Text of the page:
Urinary Tract Infections: Treatment

Treatmentfor urinary tract infections: over half of all women will experience at least one UTI in her lifetime. For many of those women, the first occurrance will not be the last

Most women can relate to recent studies indicating that well over half of all women will, at some point and time, experience the pain and discomfort of a Urinary Tract Infection (UTI). In fact, UTIs are second only to the common cold for infections in women.

Even more discouraging, studies also show that women who have one UTI are likely to have another, or even frequent infections, from that point on.

Women are much more susceptible than men, prinarily because UTIs stem from bacteria traveling up into the urinary tract via the urethra -- a little narrow tube that carries urine from the bladder to the outside of the body. A woman's urethra is much shorter than that of her male counterpart, so there's less "area" in which the bacteria has to fight in order to enter the female urinary tract.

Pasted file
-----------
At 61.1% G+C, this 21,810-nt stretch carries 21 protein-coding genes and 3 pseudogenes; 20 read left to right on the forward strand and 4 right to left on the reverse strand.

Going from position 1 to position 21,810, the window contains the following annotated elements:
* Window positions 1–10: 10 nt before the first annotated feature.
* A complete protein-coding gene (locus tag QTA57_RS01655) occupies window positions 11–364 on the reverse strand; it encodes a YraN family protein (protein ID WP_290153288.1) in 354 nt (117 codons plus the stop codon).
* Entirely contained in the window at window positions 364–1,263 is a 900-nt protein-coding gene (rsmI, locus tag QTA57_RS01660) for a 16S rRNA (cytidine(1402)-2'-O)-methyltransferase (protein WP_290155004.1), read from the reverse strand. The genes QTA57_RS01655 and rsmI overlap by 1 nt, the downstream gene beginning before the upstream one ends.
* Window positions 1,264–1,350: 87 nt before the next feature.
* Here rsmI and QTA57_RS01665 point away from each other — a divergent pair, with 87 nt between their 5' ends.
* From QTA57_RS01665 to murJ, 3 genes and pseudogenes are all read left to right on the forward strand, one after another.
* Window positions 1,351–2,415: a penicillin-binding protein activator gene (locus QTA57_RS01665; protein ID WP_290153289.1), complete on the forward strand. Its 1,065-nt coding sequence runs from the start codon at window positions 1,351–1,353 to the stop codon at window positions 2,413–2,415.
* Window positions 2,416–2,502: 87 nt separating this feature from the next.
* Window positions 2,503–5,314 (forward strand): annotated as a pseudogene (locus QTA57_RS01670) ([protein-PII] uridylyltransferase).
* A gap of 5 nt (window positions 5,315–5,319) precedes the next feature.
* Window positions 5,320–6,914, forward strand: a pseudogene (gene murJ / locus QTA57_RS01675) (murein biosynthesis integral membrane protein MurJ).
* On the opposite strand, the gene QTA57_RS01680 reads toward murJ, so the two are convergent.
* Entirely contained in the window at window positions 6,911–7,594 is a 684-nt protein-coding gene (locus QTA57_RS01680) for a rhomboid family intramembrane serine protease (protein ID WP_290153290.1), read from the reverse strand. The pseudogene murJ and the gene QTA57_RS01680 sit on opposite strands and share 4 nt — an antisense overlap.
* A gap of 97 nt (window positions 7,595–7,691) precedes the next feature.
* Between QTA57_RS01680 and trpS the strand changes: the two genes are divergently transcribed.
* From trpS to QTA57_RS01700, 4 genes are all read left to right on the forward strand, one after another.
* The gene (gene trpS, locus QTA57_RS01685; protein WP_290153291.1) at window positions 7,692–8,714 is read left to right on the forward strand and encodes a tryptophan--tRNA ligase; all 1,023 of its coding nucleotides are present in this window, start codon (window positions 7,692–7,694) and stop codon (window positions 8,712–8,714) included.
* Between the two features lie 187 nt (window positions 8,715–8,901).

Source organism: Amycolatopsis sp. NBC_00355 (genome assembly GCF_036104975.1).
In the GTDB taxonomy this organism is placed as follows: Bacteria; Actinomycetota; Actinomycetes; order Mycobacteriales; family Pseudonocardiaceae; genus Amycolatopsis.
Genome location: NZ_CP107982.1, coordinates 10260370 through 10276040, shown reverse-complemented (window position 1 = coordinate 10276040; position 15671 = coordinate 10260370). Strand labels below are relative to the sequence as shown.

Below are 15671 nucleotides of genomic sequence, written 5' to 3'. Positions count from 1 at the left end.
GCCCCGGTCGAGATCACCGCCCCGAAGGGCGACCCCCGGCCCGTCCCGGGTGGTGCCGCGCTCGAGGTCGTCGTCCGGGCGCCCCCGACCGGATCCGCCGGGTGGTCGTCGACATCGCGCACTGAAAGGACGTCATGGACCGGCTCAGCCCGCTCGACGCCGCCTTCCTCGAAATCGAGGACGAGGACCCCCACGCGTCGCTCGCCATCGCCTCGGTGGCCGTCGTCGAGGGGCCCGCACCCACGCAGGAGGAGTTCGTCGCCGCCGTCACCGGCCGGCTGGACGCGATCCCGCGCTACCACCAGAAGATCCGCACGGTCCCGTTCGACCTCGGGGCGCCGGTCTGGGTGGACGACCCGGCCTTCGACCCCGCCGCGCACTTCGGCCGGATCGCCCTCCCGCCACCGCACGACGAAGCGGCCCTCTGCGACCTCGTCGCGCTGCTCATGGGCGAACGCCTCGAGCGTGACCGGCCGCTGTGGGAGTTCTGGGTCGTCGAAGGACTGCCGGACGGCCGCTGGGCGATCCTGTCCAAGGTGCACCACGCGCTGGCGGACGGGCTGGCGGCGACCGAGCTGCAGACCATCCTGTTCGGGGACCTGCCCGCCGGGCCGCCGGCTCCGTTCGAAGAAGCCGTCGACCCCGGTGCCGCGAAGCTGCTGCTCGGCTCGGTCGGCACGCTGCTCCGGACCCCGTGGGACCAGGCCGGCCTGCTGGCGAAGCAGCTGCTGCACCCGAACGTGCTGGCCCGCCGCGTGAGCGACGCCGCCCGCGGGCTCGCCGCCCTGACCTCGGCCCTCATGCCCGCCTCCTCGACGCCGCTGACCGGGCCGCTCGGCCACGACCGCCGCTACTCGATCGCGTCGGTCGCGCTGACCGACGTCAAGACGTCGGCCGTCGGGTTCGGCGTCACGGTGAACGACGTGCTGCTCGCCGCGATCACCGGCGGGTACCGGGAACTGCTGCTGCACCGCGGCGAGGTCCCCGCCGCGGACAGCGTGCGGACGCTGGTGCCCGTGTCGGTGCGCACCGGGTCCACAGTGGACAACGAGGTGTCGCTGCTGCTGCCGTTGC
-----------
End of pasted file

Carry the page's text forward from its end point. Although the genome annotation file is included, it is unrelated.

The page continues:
How will you know if you have a urinary tract infection? Only a lab test can be sure (although 1st Response has come out with an at-home testing kit found in a number of pharmacies -- and even then, it's recommended that you follow up those test results by seeing a physician, as most UTIs will require antibiotic treatment).

Common symptoms of a UTI may include one or more of the followings:

Burning during urination

Notable increase in frequency of urination, or increased "urge" -- even when there is little output of urine.

Cloudy urine, or urine with a strong odor.

Chills, fever, nausea, or lower back pain -- If these symptoms occur, see your doctor as soon as possible. This could (though not always) indicate a serious kidney infection.


While there is no one thing you can do to ensure you'll never have one, there are numerous things you can do to decrease your chances of ever getting a UTI.